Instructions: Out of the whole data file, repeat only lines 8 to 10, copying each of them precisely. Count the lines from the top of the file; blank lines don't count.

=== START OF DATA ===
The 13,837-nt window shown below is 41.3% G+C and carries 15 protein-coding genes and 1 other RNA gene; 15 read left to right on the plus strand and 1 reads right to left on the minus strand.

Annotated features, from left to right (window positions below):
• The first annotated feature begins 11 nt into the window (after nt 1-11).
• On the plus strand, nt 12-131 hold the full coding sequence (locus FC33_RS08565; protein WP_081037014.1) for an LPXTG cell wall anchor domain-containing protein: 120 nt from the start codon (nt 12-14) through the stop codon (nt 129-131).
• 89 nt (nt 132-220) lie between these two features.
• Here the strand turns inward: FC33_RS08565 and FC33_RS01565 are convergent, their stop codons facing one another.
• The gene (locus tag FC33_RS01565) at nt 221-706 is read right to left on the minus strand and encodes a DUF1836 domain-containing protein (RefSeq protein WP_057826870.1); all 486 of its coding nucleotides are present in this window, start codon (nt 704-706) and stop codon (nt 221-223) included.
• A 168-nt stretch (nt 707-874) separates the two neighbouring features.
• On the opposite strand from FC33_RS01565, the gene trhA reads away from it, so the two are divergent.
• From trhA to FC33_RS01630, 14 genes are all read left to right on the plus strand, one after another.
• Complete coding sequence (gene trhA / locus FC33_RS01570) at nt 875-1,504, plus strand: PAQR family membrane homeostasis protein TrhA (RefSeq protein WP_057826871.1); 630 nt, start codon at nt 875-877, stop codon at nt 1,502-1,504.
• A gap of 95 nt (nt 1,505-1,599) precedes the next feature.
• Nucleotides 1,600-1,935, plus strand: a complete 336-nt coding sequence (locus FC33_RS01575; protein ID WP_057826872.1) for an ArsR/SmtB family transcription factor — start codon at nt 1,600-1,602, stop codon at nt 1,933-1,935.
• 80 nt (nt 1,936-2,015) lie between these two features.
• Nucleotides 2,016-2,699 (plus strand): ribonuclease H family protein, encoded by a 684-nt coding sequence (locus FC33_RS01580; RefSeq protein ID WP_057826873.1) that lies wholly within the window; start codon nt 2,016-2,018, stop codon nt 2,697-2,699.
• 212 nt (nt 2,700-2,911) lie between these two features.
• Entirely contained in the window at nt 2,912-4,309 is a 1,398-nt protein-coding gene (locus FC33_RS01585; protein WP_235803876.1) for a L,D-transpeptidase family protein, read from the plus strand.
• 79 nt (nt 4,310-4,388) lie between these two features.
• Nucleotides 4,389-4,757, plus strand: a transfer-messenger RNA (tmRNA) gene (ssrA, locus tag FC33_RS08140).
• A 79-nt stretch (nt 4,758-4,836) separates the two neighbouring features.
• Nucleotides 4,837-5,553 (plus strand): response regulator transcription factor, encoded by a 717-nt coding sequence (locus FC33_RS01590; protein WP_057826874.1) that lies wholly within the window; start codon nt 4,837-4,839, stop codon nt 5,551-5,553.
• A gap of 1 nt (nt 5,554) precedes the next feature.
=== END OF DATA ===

• A 168-nt stretch (nt 707-874) separates the two neighbouring features.
• On the opposite strand from FC33_RS01565, the gene trhA reads away from it, so the two are divergent.
• From trhA to FC33_RS01630, 14 genes are all read left to right on the plus strand, one after another.